We pull into Lexington Avenue; we’ll be underground now all the way to my stop at Prince Street so I settle back. A young couple enters the car, tentatively, but excited. They have the reek of first-time tourists about them, a pungent, bright-eyed excitement to see the city they’ve grown up watching on television. Suddenly my fellow passenger bellows "Wex-in-tin Aben-bu!!!" to shatter glass, and the girl-half of the couple squeaks in fright and leaps into her man’s arms in a desperate attempt for safety, knocking him, and her, clear back out onto the platform.
"Save yourselves, I’m already lost!" I pile on but "Next dop, Fit Aben-bu!!" is the last thing they ever hear from us as the subway doors close shut. I’m happy for them, satisfied that after they flee back to the safety of street level and fly home they’ll have a New York story to tell the yokels, forever more to proudly unveil their frightening souvenir over the backyard barbeque.
Alone again at last, I go back to the reporters who, not one column over from just telling us up to 50,000 troops will be left behind, add that Biden is "using the looming American troop pullout" as a lever over the Iraqi politicians’ heads, warning them to start acting more American as "they will not have an American security blanket forever". Yes they will, I think - up to 50,000 of them.
Mr. Biden is confidant that we might never need to use those troops anyhow, as we’ve rounded up all the Iraqis, or at least a good enough chunk, and sent them to the voting booth, that well-spring of sweet liberty. "Politics has broken out in Iraq", says he, no doubt patting himself on the back for a phrase well turned. This is what we get (and deserve) by turning over the difficult task of putting down a colonial rebellion to a dimwit.
He obviously has never read Clausewitz’s On War else he would have come across its most famous maxim "War is a mere continuation of politics by other means" and spared himself the embarrassment of talking out his ass, but in Biden’s defense he’s a professional politician, not a statesman. This, people, is the best America can produce, our political ocean is all fished out.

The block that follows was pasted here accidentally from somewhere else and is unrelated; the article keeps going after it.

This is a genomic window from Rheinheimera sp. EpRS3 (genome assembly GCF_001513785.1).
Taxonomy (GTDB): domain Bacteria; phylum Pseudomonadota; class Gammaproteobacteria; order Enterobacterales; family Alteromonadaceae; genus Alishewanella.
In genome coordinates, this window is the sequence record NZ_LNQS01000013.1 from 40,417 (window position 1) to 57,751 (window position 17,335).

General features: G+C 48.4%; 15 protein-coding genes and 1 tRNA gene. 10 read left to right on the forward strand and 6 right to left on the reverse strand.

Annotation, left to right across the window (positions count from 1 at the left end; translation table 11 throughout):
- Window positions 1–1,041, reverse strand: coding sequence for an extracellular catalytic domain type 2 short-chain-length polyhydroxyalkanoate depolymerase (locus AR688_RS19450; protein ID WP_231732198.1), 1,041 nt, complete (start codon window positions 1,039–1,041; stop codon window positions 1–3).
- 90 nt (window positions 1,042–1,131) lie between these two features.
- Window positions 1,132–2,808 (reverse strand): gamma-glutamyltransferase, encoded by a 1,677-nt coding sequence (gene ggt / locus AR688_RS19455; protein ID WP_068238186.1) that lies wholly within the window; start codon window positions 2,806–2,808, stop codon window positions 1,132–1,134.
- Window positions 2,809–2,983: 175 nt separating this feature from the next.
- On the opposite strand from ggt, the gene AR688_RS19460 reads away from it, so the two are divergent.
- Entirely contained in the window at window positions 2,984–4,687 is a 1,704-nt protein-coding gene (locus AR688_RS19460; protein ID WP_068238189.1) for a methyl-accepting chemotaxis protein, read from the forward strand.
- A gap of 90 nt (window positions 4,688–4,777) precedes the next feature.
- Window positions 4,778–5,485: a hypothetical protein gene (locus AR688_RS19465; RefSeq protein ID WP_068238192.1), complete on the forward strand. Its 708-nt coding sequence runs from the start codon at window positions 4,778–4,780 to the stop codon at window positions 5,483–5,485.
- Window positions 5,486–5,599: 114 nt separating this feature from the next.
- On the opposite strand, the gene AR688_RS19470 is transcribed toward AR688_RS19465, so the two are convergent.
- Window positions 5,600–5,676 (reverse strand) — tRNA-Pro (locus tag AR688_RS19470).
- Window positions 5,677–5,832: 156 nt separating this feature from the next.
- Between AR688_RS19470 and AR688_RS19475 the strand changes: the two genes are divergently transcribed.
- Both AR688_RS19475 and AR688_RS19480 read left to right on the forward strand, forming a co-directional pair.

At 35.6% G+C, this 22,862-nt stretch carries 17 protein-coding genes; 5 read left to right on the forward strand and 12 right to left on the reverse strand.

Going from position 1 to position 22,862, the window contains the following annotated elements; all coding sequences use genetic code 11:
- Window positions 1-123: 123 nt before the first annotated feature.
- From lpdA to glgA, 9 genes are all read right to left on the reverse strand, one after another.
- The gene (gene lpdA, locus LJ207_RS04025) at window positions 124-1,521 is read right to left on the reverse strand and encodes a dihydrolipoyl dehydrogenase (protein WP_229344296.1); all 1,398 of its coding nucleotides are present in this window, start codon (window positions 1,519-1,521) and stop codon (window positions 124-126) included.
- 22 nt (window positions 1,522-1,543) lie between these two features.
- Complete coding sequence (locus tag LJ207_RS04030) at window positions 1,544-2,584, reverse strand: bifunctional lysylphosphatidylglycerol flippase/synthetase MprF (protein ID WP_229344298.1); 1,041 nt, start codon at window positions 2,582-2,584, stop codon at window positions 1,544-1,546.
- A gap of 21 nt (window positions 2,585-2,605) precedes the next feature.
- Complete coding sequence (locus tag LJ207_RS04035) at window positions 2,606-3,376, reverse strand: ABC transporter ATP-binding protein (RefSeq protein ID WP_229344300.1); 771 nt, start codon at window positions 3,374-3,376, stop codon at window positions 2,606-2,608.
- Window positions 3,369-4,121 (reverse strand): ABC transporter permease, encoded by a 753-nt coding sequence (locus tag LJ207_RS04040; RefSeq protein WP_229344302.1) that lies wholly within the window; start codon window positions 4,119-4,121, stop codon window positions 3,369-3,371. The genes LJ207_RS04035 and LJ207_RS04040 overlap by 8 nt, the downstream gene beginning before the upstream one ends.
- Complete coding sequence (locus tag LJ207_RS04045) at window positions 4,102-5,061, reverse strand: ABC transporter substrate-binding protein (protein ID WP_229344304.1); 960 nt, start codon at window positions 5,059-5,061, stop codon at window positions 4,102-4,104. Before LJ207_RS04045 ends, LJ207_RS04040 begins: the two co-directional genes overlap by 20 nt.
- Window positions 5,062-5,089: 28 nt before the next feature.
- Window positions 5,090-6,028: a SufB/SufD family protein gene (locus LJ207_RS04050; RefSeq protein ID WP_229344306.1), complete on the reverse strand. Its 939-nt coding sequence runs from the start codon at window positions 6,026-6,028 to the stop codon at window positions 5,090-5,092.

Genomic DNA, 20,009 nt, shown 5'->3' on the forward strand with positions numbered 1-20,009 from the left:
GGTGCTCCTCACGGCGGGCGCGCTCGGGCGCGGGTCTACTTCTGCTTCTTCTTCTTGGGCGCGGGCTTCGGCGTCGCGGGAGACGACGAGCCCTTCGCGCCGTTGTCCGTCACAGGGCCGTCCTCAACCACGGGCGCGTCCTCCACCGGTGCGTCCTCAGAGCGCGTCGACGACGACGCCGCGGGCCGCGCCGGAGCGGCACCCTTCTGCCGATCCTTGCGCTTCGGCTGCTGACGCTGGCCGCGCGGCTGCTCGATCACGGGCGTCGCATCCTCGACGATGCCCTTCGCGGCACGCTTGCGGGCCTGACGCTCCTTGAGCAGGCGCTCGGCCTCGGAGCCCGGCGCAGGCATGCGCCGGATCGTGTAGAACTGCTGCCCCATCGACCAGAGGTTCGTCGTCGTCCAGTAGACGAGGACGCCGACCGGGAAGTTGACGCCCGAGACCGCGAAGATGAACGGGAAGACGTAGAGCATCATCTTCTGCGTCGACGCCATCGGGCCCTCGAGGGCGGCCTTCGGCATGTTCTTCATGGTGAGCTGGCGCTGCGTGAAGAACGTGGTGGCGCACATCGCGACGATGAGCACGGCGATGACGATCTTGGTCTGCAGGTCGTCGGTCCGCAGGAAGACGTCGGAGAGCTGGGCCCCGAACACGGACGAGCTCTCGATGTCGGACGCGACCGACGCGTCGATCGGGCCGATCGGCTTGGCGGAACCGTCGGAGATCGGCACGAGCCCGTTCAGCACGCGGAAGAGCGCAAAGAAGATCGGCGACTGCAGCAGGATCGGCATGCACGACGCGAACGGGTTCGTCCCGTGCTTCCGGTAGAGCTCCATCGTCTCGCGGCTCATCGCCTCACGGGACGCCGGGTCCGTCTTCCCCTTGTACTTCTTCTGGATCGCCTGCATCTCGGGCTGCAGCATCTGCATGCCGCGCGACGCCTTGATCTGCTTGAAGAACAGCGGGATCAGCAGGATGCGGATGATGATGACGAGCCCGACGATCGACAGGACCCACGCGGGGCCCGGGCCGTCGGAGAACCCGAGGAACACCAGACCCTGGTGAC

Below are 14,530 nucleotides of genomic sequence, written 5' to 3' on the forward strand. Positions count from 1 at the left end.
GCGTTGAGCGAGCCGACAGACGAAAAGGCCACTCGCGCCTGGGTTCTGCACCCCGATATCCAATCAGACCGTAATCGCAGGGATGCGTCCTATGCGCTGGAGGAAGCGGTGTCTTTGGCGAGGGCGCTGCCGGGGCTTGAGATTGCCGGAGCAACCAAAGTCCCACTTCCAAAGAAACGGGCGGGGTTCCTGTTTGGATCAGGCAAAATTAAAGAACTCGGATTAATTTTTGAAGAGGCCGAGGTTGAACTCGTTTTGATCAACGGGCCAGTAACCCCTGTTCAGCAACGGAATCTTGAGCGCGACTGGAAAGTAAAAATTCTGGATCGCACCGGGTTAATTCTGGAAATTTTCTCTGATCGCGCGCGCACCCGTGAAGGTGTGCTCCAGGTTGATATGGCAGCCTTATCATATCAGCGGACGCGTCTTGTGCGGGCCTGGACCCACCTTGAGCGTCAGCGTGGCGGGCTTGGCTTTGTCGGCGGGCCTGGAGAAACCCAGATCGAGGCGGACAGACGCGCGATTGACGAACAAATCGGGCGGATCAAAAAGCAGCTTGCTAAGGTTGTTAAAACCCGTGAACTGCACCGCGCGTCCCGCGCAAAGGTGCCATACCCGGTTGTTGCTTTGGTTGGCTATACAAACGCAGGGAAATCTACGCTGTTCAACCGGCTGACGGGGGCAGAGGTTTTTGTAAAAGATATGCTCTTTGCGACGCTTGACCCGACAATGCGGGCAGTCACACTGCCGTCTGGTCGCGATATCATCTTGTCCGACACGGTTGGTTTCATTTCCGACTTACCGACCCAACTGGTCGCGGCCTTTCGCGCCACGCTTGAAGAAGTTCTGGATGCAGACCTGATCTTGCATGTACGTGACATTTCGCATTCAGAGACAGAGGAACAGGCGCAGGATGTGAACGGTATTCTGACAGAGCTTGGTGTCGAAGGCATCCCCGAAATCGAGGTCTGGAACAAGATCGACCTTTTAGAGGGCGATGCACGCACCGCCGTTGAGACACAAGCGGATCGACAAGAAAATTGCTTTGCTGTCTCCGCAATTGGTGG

The subway stops, but in silence. I look up and realize I’m at City Hall station, too far downtown. I’ve missed my stop. The crazy Chinese guy had gone. Serves me right, I’d become so dependent on his announcements that I’d become lost without him. I get up and exit, crossing to the other side of the platform to wait for the uptown.
I lean against a wall made of black steel bars and finish the article to pass the time. It segues into the deep thoughts of Christopher R. Hill, a second-generation career diplomat, now ambassador to Iraq. He is most impressive, able to "speak out about Iran’s influence in the election process" while at the same time, with a completely serious look on his face, "deliver the message (to the Iraqi politicians) that the United States wants a clean election".
You try doing that without laughing. Unlike Biden, Mr. Hill is a professional, just the type we need to keep the Empire in high gear, a man so immersed in climbing up the ladder that any sense he may have once harbored of the deceit, irony, and hypocrisy in his daily routine have long been banished; he loyally reads whatever script his handlers place in front of him, thinks whatever thoughts he’s ordered to think. We need more men like him.
I finish and close the paper – that’s enough for now. The news today reads like America’s autopsy report; we’re just too poorly educated and arrogant to be aware that we’re already dead. I look about the platform. City Hall station is festooned from end to end with ugly black bars everywhere designed to direct the flow of foot traffic; their cage-like appearance gives the look and feel of an underground prison.
Considering those who rule this city work right above, while City Hall station may not be the prettiest subway stop, architecturally speaking, she certainly is the most appropriately dressed.
The northbound R arrives, and I’m off.